Introduction to Rider Vs Visual Studio – Creating Projects

Rider Vs Visual Studio – Creating Projects is the first instalment of a series about developing in C# on Linux as well as Windows. The vast majority of the information about Rider also applies to Rider on Windows. However, where there are differences between Windows and Linux, it will be made clear. To clarify All examples of Visual studio use Visual Studio 2019 in Windows. Additionally, there may be variations for MacOS. Videos accompanying this blog series will be available on my YouTube Channel. Finally, other variations may exist between different distributions of Linux. All examples in this series use Ubuntu.

First Views

The very first view of both JetBrains Rider and Microsoft Visual studio offer very similar options.

  • Load a recent project
  • Connect to a version control
  • Open a solution/folder
  • Create a new project

Creating A project

The first noticeable differences between Rider and Visual studio are on this screen. Rider focuses on a single branch of development. Alternatively, Visual Studio has many other options available (dependant on the choices made when installing Visual Studio). Instead, Jetbrains provide dedicated products for different development purposes. Additionally Rider uses a nested structure for projects whereas Visual Studio lists them all individually. Additionally, Visual Studio allows you to apply filters to the available options.

S.D.K Handling (.NetFramework .NetCore 3.1 Mono .Net5 and others)

JetBrains Rider will allow the use of any installed SDK under Linux and Windows. Visual Studio installs many SDK’s in the background during installation. In contrast, users of Linux will need to install these SDKs manually. Similarly, users of Rider under Windows without a Visual Studio installation will need to do the same. Jetbrains provide detailed instructions for Windows users. DotNetFramework uses Mono under Linux. macOS users can also use the mono project or the .net environment in Visual Studio for Mac.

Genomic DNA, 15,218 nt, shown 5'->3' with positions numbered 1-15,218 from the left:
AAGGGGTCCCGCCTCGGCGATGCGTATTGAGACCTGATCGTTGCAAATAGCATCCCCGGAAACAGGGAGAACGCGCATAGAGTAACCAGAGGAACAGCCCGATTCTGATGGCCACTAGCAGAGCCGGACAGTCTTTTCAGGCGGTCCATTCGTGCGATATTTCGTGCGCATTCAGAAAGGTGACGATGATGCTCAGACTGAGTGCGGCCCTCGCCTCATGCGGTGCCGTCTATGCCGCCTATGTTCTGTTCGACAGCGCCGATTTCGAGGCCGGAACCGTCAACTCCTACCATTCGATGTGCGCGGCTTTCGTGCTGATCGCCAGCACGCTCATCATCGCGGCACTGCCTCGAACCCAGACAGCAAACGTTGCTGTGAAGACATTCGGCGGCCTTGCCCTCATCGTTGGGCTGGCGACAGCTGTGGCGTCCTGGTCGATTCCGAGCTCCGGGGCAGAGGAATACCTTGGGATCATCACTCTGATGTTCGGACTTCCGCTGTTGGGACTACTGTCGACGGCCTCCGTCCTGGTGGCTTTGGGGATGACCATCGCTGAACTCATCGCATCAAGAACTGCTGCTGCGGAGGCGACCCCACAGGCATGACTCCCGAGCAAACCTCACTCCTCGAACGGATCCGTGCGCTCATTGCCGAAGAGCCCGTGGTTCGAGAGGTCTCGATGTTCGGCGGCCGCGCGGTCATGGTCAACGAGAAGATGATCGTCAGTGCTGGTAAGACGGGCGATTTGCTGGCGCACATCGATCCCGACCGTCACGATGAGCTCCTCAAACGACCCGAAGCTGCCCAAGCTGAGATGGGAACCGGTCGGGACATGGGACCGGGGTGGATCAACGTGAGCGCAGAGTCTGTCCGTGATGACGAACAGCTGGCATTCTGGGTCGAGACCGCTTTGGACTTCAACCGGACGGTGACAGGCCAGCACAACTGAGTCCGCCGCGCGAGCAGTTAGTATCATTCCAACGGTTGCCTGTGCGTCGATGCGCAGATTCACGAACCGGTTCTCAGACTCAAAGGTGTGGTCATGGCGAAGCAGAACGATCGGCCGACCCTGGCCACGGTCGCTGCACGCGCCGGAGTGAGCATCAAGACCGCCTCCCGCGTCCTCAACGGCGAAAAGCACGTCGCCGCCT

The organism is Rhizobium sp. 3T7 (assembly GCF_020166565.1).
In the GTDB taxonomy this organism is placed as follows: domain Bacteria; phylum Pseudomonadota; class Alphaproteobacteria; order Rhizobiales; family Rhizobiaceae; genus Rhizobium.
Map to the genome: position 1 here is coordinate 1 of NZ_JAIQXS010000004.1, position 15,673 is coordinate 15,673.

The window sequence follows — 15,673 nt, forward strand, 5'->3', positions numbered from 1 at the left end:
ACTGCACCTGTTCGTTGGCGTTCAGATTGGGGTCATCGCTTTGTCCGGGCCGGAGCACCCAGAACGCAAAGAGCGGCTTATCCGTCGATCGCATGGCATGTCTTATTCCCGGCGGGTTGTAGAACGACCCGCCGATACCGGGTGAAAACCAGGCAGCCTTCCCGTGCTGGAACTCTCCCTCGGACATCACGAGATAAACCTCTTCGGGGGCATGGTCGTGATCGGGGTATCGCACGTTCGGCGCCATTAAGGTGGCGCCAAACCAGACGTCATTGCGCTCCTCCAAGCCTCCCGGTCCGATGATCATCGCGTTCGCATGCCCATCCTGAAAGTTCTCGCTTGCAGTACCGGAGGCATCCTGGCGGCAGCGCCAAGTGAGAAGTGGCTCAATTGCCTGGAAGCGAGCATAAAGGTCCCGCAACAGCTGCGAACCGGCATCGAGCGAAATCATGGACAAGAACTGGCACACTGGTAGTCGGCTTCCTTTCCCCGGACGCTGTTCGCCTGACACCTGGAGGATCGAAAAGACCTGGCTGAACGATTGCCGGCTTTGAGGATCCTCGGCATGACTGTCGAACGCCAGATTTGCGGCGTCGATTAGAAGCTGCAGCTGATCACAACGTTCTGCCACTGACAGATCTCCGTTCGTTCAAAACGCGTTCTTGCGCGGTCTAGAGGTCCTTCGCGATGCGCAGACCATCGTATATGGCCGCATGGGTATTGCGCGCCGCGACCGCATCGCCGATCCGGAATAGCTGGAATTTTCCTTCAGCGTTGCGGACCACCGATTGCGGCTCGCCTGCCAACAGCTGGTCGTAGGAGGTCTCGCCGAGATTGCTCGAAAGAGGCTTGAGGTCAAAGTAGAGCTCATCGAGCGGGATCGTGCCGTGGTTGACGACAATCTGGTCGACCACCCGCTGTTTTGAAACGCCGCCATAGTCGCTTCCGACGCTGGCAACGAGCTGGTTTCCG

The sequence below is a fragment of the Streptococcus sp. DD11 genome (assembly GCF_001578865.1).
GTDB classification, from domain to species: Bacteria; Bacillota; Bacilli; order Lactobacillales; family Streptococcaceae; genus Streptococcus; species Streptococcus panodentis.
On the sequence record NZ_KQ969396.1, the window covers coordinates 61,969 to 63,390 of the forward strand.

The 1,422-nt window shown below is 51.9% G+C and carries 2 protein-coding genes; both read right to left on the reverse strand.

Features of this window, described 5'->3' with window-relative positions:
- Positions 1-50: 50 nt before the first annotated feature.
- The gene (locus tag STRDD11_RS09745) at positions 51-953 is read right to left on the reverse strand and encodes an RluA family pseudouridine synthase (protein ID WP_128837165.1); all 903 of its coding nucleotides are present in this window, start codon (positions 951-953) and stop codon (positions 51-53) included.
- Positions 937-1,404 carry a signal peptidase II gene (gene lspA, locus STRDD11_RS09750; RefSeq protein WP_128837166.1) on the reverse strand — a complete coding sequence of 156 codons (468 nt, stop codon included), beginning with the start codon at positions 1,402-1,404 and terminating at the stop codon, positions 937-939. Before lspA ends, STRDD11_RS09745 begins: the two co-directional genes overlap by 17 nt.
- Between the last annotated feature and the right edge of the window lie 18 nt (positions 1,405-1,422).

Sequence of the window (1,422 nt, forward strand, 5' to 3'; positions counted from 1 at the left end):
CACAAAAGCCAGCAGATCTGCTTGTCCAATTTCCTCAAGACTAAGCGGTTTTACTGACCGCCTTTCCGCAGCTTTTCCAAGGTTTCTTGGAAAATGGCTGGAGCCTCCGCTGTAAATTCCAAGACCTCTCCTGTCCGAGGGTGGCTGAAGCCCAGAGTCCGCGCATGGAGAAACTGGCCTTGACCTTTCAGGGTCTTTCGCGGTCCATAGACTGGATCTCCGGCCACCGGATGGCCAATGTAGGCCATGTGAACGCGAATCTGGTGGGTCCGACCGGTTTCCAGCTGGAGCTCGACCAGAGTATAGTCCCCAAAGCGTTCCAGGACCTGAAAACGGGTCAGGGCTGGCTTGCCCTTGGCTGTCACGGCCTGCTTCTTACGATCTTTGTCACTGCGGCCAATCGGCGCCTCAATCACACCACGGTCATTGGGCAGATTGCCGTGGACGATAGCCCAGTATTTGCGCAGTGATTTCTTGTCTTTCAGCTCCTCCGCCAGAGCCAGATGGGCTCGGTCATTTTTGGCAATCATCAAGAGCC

Installing the S.D.Ks – Rider Vs Visual Studio

Installing Mono

Detailed instructions for installing of Mono on many platforms including different Linux distributions are available at the Mono Project Downloads page. A sample for Ubuntu 20.04 is below, but check the main Mono Project page for updates.

sudo apt install gnupg ca-certificates
sudo apt-key adv --keyserver hkp://keyserver.ubuntu.com:80 --recv-keys 3FA7E0328081BFF6A14DA29AA6A19B38D3D831EF
echo "deb https://download.mono-project.com/repo/ubuntu stable-focal main" | sudo tee /etc/apt/sources.list.d/mono-official-stable.list
sudo apt update
sudo apt install mono-complete

Installing .NetCore (2.0, 3.1) and .Net5

Detailed instructions for the installation of .NetCore3 on many distributions are available in the Microsoft Documentation. The instructions below are for Ubuntu 20.04 but check the Microsoft documentation for updates. Also note, these instructions are slightly modified. This is because Microsofts documented instructions use the ‘-y’ switch on apt. Consequently apt will assume you agree to every change. However, automatically accepting everything can cause problems if other packages are affected.

Preparing the system
wget https://packages.microsoft.com/config/ubuntu/20.04/packages-microsoft-prod.deb -O packages-microsoft-prod.deb
sudo dpkg -i packages-microsoft-prod.deb
sudo apt-get update
sudo apt-get install apt-transport-https
sudo apt-get update
Install .Net5
sudo apt-get install dotnet-sdk-5.0
Install .NetCore 3.1
sudo apt-get install dotnet-sdk-3.1
Install .NetCore 2.1
sudo apt-get install -y dotnet-sdk-2.1

Video Demonstration – Rider Vs Visual Studio – Creating Projects

Video Demonstration – Setting up .Net SDKs on Linux (Ubuntu)

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